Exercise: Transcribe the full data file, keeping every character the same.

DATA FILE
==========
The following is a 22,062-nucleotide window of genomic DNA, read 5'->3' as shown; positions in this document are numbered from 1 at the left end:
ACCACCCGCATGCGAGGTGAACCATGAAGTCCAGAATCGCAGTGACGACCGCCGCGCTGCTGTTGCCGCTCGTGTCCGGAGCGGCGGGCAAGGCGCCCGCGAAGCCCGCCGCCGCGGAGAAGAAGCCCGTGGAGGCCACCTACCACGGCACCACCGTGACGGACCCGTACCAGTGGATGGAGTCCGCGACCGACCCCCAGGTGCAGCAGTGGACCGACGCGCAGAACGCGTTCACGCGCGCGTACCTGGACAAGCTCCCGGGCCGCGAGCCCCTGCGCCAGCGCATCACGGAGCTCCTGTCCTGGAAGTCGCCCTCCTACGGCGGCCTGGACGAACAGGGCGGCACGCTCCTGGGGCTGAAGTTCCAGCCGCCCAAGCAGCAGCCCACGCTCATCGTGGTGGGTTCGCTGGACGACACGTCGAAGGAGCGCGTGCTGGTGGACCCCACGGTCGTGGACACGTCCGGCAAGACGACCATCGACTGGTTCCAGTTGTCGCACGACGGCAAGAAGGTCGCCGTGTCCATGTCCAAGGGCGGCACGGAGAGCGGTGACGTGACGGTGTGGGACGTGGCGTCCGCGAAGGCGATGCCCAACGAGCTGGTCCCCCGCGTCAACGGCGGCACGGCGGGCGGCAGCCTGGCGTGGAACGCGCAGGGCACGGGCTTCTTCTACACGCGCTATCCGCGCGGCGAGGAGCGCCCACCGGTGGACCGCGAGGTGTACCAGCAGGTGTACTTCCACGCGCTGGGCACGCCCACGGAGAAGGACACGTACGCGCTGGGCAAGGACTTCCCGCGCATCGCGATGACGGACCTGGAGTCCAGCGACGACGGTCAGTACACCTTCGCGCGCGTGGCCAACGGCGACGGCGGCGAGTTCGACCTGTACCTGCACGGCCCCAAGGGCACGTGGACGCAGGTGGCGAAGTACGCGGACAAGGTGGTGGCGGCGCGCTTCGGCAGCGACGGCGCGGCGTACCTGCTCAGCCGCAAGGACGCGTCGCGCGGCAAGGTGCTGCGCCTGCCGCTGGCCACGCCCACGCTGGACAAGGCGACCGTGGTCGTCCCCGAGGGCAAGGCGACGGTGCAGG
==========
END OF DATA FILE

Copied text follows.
The following is a 22,062-nucleotide window of genomic DNA, read 5'->3' as shown; positions in this document are numbered from 1 at the left end:
ACCACCCGCATGCGAGGTGAACCATGAAGTCCAGAATCGCAGTGACGACCGCCGCGCTGCTGTTGCCGCTCGTGTCCGGAGCGGCGGGCAAGGCGCCCGCGAAGCCCGCCGCCGCGGAGAAGAAGCCCGTGGAGGCCACCTACCACGGCACCACCGTGACGGACCCGTACCAGTGGATGGAGTCCGCGACCGACCCCCAGGTGCAGCAGTGGACCGACGCGCAGAACGCGTTCACGCGCGCGTACCTGGACAAGCTCCCGGGCCGCGAGCCCCTGCGCCAGCGCATCACGGAGCTCCTGTCCTGGAAGTCGCCCTCCTACGGCGGCCTGGACGAACAGGGCGGCACGCTCCTGGGGCTGAAGTTCCAGCCGCCCAAGCAGCAGCCCACGCTCATCGTGGTGGGTTCGCTGGACGACACGTCGAAGGAGCGCGTGCTGGTGGACCCCACGGTCGTGGACACGTCCGGCAAGACGACCATCGACTGGTTCCAGTTGTCGCACGACGGCAAGAAGGTCGCCGTGTCCATGTCCAAGGGCGGCACGGAGAGCGGTGACGTGACGGTGTGGGACGTGGCGTCCGCGAAGGCGATGCCCAACGAGCTGGTCCCCCGCGTCAACGGCGGCACGGCGGGCGGCAGCCTGGCGTGGAACGCGCAGGGCACGGGCTTCTTCTACACGCGCTATCCGCGCGGCGAGGAGCGCCCACCGGTGGACCGCGAGGTGTACCAGCAGGTGTACTTCCACGCGCTGGGCACGCCCACGGAGAAGGACACGTACGCGCTGGGCAAGGACTTCCCGCGCATCGCGATGACGGACCTGGAGTCCAGCGACGACGGTCAGTACACCTTCGCGCGCGTGGCCAACGGCGACGGCGGCGAGTTCGACCTGTACCTGCACGGCCCCAAGGGCACGTGGACGCAGGTGGCGAAGTACGCGGACAAGGTGGTGGCGGCGCGCTTCGGCAGCGACGGCGCGGCGTACCTGCTCAGCCGCAAGGACGCGTCGCGCGGCAAGGTGCTGCGCCTGCCGCTGGCCACGCCCACGCTGGACAAGGCGACCGTGGTCGTCCCCGAGGGCAAGGCGACGGTGCAGG